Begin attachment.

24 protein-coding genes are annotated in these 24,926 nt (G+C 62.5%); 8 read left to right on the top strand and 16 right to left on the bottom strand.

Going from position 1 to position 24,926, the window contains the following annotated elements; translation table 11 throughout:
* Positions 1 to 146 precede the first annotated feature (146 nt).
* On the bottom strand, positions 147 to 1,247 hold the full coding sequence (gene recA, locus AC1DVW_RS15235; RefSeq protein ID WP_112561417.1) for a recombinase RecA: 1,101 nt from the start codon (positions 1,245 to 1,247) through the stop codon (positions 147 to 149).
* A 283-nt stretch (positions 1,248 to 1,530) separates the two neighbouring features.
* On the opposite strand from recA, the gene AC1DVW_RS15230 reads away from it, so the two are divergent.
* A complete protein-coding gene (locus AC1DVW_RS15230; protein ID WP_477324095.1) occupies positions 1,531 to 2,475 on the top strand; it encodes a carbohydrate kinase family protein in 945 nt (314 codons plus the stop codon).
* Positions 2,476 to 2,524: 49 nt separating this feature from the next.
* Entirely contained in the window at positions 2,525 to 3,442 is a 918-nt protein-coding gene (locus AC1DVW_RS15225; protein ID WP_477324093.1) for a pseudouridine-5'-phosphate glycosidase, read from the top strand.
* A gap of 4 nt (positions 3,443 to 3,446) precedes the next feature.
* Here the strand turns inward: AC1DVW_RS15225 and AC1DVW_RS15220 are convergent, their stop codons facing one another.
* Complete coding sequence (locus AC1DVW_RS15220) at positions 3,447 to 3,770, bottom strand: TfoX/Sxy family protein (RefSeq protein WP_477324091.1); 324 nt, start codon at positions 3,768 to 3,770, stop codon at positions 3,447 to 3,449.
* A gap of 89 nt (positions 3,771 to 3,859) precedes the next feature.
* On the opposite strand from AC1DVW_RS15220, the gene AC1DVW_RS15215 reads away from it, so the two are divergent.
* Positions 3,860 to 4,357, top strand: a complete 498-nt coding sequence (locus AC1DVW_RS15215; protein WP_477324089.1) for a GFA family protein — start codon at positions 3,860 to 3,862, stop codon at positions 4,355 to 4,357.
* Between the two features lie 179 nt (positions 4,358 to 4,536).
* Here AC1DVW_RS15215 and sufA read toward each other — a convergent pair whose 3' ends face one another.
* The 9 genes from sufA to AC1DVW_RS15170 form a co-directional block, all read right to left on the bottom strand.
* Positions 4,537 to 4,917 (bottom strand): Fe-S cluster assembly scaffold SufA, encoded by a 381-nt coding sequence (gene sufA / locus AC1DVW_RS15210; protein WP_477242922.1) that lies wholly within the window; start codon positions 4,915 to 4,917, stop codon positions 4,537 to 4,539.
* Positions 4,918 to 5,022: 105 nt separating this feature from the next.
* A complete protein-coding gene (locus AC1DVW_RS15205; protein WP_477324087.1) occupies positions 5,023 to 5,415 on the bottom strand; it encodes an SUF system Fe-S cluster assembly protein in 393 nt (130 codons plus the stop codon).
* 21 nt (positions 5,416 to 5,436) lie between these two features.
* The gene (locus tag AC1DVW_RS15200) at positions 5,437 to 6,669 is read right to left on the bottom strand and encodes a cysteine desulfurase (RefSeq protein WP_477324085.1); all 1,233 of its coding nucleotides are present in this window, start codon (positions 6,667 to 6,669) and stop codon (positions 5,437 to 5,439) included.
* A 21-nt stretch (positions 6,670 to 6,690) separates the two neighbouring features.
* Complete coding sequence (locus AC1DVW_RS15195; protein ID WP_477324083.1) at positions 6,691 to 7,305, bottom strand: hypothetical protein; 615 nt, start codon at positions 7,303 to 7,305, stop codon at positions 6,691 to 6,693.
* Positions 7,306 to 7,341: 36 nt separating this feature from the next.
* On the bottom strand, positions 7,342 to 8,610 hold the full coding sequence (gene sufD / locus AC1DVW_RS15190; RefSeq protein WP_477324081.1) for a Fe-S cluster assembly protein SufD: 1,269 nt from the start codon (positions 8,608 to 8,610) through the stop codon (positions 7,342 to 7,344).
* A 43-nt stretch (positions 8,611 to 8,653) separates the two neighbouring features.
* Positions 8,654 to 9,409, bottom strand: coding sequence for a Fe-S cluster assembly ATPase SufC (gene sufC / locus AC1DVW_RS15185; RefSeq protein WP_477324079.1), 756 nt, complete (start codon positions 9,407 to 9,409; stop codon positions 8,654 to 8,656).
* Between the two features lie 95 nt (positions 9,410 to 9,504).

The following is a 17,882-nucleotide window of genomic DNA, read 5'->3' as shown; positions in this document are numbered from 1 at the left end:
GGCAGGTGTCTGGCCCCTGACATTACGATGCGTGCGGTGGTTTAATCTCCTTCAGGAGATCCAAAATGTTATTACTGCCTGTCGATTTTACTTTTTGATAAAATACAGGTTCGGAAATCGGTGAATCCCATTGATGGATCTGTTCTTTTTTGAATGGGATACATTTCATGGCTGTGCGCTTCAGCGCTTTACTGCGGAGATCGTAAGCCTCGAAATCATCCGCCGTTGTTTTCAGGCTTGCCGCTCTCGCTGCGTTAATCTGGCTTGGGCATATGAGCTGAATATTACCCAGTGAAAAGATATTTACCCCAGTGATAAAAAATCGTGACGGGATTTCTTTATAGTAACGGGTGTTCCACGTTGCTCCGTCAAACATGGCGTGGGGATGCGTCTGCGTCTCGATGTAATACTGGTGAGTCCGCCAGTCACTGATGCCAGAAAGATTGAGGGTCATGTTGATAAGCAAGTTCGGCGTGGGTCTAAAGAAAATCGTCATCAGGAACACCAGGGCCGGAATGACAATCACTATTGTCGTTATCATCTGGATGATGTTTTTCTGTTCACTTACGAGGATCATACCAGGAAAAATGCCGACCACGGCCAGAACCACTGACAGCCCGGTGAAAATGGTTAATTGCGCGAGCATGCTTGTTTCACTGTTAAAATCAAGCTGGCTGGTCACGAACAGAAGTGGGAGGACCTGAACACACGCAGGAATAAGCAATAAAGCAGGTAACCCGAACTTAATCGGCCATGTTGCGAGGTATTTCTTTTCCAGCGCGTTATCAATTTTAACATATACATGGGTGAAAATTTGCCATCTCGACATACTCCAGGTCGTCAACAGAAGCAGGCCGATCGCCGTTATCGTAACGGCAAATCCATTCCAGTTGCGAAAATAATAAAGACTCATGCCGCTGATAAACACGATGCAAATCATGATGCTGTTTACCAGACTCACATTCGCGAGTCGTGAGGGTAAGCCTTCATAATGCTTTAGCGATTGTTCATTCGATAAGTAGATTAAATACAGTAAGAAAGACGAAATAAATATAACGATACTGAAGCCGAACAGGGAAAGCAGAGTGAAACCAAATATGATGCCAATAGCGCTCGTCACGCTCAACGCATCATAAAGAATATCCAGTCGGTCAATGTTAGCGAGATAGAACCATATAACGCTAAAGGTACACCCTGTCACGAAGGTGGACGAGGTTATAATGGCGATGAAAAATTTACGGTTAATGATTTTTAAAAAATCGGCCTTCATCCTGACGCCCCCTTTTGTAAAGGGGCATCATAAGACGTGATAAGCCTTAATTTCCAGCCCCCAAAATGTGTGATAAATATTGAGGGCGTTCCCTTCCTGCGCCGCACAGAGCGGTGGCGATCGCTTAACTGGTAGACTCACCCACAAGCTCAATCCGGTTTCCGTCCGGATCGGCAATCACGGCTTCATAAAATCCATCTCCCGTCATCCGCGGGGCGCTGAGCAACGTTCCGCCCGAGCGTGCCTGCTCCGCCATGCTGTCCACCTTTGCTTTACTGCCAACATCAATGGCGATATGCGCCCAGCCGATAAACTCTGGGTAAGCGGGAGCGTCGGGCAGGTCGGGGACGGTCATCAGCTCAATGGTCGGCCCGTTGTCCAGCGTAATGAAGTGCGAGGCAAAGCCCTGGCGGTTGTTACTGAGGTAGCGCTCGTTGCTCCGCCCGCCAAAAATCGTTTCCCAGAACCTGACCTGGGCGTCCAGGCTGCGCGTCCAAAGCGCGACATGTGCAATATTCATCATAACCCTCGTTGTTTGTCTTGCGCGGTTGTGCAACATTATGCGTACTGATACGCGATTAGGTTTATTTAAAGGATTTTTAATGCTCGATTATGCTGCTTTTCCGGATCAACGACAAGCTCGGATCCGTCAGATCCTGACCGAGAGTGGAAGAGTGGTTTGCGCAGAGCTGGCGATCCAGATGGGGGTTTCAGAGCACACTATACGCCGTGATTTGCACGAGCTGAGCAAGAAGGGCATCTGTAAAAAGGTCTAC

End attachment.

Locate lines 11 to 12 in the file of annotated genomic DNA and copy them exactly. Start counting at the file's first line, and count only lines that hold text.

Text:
* Here the strand turns inward: AC1DVW_RS15225 and AC1DVW_RS15220 are convergent, their stop codons facing one another.
* Complete coding sequence (locus AC1DVW_RS15220) at positions 3,447 to 3,770, bottom strand: TfoX/Sxy family protein (RefSeq protein WP_477324091.1); 324 nt, start codon at positions 3,768 to 3,770, stop codon at positions 3,447 to 3,449.